Ohio still hasn't caught up with its peers when it comes to taxing the drilling industry — costing the state hundreds of millions of dollars in the midst of a revenue crunch, according to a new Budget Bite from Policy Matters Ohio.
Ohio taxes oil extracted here by the barrel and gas per thousand cubic feet (MCF). That's a dime per barrel of oil and 2.5 cents per MCF of natural gas — doubled with regulatory costs assessments, but still very low. Between 2001 and 2010, the state's severance tax rate amounted to about 0.2 percent on the value of oil and 0.37 percent on natural gas. By comparison, the base rate of the severance tax on natural gas in Texas is 7.5 percent (4.6 percent for condensate). It's 6 percent in Wyoming, 7 percent in Oklahoma and 5 percent in Arkansas and West Virginia.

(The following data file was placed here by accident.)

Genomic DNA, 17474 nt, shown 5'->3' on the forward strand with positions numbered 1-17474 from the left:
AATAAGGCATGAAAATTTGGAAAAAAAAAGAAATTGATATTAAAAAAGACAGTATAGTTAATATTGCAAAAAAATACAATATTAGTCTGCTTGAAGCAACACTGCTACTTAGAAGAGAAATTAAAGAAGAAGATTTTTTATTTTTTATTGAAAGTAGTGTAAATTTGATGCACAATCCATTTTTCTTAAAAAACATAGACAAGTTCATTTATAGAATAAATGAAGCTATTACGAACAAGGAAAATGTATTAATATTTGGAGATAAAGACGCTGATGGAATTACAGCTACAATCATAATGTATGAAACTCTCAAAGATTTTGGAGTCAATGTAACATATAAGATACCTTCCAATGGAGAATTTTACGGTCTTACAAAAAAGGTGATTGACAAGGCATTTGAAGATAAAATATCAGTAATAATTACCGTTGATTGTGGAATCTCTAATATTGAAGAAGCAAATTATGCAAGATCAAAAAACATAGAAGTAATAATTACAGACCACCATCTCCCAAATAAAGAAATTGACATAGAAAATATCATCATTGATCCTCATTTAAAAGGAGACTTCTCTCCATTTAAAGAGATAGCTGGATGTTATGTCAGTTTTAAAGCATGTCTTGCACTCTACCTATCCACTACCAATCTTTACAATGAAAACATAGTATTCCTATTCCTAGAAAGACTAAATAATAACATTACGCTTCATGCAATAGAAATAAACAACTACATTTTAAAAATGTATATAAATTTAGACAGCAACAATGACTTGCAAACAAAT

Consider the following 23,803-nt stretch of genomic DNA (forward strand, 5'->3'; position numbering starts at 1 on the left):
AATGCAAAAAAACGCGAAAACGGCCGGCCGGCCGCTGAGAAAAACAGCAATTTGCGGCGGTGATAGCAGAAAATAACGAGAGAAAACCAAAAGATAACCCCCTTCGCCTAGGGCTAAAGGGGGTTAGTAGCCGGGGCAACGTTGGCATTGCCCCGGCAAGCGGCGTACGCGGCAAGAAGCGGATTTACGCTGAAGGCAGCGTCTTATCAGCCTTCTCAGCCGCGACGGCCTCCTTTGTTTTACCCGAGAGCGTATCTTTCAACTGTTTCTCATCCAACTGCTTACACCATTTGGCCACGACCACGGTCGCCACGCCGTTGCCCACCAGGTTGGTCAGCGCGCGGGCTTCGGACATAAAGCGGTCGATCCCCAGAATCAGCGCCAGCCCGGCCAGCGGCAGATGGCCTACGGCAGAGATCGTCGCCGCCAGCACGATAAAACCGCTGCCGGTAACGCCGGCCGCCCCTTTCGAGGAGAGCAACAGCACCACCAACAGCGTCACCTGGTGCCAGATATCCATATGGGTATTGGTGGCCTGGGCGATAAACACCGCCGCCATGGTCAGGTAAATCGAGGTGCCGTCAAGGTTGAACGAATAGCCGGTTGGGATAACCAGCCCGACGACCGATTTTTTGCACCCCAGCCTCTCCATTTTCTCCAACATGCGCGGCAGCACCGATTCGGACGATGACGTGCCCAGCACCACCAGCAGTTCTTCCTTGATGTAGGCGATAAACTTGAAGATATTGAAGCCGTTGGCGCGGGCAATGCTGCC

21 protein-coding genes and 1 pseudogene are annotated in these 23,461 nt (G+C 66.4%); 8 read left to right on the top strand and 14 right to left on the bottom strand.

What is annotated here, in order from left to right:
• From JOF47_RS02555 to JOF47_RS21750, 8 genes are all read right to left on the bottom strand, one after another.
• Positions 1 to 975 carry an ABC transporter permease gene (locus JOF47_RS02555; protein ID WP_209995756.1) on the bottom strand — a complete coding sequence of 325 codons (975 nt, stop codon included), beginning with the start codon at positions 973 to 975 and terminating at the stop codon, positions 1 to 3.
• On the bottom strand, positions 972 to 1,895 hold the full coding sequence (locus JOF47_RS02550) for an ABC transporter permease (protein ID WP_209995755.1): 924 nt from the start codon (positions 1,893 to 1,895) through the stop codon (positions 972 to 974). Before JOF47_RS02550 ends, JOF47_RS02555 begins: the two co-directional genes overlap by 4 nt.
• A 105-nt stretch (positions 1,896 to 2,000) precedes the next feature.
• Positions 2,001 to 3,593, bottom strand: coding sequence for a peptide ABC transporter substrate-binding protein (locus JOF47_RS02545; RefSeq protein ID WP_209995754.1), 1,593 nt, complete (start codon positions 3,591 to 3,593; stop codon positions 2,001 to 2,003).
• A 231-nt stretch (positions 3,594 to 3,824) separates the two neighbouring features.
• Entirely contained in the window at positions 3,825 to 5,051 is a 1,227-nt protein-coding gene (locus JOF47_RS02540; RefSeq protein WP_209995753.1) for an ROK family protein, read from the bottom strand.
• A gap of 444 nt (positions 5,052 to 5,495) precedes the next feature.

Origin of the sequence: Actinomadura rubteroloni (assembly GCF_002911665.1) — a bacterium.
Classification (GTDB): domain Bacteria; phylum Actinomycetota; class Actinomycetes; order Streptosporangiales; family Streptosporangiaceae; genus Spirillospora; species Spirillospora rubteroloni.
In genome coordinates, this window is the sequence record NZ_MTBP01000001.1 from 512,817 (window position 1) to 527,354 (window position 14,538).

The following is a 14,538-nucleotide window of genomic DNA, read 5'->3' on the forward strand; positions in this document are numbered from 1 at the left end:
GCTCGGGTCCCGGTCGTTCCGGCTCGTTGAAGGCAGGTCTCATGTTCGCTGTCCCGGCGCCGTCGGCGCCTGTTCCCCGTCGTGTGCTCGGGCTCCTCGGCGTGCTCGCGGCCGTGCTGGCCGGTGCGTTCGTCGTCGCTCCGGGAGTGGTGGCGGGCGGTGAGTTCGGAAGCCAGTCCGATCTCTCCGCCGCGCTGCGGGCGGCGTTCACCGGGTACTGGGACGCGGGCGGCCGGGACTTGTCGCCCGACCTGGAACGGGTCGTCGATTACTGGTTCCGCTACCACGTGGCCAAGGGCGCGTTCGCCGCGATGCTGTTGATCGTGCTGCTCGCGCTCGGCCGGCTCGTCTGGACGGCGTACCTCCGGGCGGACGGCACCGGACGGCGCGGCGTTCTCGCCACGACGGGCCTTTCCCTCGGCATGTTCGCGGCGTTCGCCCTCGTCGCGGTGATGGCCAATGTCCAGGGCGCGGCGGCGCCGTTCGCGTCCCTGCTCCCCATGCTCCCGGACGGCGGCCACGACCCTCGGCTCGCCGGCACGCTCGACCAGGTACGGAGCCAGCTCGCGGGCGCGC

In his 2018-2019 budget, Governor Kasich proposes increasing the tax to 6.5 percent for the value of oil, unprocessed natural gas and condensate; and 4.5 percent on processed natural gas and natural gas liquids. He estimates the state would collect $310 million in 2019 at this rate.
In past budgets, Republican legislators killed proposals to increase the severance tax. But as lawmakers cite dwindling revenue and look to cut $400 million a year from the budget, Ohio can't afford to leave potential revenue on the table, said senior project director Wendy Patton.
"It's time for Ohio to implement a real severance tax on fracking, like other states do," Patton said. "Communities affected by the drilling boom face challenges from road repairs to strains on public safety and the state itself faces declining revenues. The industry needs to pay their fair share.”